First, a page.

Action comedy Romance

The Lovebirds

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It’s “Date Night” meets “Midnight Run.”

Between “The Big Sick” and “The Lovebirds,” both directed by Michael Showalter, Kumail Nanjiani has found himself in bad comedies like “Men in Black International,” “Stuber,” and “Dolittle.” Those films wasted his talents, and I know he can portray a character who’s not afraid to kick it up a notch. Even his autobiography “The Big Sick” showed us his strengths and weaknesses, and that was his best performance. Those turkeys knew nothing about his work.

But with his next comedy, “The Lovebirds,” he’s back to his full potential, and makes you laugh almost every step of the way with his verbal and physical gimmicks. This is called “timing,” and both he and Issa Rae use it wisely.

The plot splices “Date Night” with “Midnight Run” as they play an unhappy couple named Jibran and Leilani, who, en route to a dinner party, find themselves in danger when a man (Paul Sparks) claiming to be a cop murders a biker. They both end up being accused of the homicide, and are forced to flee. So, their only hope for survival is to solve this murder mystery throughout New Orleans.

“The Lovebirds” also adds a sweet touch when the main characters question their relationship. I’m pretty sure this crazy night makes them closer. Predictable as it sounds, but when you get to that point, you see a connection in these two. But really, they’re funny together with how they adapt from one situation to the next, and their humor is neither forced or labored.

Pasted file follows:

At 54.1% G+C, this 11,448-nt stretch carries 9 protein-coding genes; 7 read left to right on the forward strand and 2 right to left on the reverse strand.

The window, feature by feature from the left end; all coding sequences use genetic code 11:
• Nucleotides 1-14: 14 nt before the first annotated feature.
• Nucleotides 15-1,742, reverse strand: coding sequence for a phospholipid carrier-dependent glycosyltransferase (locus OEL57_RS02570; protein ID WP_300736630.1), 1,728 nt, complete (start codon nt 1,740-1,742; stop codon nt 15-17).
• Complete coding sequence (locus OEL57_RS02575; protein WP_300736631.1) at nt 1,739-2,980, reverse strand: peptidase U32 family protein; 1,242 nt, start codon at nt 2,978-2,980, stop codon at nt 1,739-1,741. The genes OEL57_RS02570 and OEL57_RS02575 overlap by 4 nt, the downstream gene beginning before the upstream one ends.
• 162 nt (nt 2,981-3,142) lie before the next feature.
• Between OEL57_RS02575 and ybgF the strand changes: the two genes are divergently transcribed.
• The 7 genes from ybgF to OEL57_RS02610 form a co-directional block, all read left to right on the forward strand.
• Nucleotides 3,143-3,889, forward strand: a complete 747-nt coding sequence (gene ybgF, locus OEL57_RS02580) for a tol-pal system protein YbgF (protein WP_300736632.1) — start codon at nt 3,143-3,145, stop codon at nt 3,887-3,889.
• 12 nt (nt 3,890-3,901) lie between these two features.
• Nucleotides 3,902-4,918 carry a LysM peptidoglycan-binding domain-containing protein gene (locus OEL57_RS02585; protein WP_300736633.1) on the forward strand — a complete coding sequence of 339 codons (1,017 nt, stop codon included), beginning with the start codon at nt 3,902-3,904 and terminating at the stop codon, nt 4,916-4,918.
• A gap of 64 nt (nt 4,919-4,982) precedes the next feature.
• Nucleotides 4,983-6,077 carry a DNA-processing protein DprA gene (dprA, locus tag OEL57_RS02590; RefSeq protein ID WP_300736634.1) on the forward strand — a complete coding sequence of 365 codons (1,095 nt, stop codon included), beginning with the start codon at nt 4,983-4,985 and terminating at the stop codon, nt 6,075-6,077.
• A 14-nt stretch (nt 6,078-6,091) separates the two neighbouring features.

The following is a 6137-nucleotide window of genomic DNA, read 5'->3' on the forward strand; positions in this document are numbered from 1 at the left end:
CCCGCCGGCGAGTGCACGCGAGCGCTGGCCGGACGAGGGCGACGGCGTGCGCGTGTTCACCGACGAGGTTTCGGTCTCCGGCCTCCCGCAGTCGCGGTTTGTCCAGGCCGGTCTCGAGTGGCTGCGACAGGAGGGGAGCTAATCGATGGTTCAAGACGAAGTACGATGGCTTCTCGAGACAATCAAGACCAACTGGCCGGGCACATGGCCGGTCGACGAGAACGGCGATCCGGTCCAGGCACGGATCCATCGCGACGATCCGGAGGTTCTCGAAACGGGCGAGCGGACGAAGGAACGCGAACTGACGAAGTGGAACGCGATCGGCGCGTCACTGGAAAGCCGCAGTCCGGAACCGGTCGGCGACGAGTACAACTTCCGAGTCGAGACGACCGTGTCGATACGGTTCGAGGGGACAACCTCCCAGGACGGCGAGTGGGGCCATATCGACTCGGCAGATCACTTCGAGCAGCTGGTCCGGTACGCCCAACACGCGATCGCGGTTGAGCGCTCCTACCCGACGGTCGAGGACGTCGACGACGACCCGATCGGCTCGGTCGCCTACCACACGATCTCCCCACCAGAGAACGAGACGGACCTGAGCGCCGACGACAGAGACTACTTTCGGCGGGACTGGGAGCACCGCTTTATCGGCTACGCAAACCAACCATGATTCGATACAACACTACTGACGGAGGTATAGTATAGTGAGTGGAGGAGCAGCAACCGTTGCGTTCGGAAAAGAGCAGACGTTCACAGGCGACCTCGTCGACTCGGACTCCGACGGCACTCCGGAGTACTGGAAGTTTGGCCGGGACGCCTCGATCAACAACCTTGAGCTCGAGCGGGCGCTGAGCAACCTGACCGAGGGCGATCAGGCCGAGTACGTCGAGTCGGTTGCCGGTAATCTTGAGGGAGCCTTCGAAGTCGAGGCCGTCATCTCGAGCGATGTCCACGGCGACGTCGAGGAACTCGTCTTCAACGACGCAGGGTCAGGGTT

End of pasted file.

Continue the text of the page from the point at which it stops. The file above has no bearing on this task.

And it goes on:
The scene that made me cringe is when bystanders think the two murdered the biker. It’s the way it’s handled with their dialogue and dispositions. That’s pretty much the only scene I felt was silly. And Anna Camp is somewhat annoying as a Southern gal who ties the couple up, but there is a hilarious scene when Nanjiani is given the choice between bacon grease to the face or what’s behind Door Number 1.

This action-romantic comedy overcomes its weaknesses, and Showalter delivers the goods with some help from writers Martin Gero, Aaron Abrams, and Brendan Gall. They all guide Nanjiani and Rae with brilliant material, familiar set-up, and lots and lots of hard-earned laughs. And Sparks has some solid work as the bad guy. He may not talk much in his introduction, but he explains things clearly in the end.

And I just love the New Orleans setting and location, because of how much fun their dodging from the feds and criminals looks. I would love to visit that city one day, and I’m happy to know that the movie doesn’t damage its reputation with its choice of genre.

As most of you know, “The Lovebirds” was supposed to be released by Paramount Pictures in theaters last April. But because of the COVID-19 crisis, it got pulled from the theatrical schedule, and found a spot in Netflix’s streaming schedule. According to what I’ve seen, I’m glad it found a back-up plan.

If Kevin Hart starred in this movie, it probably would have gone overboard with his comic gimmicks, but then again, he wasn’t in Netflix’s other comedy “The Wrong Missy,” so it’s a more or less situation. “The Lovebirds” is a good time with Nanjiani and Rae.

⭐️⭐️⭐️

Available for Streaming on Netflix

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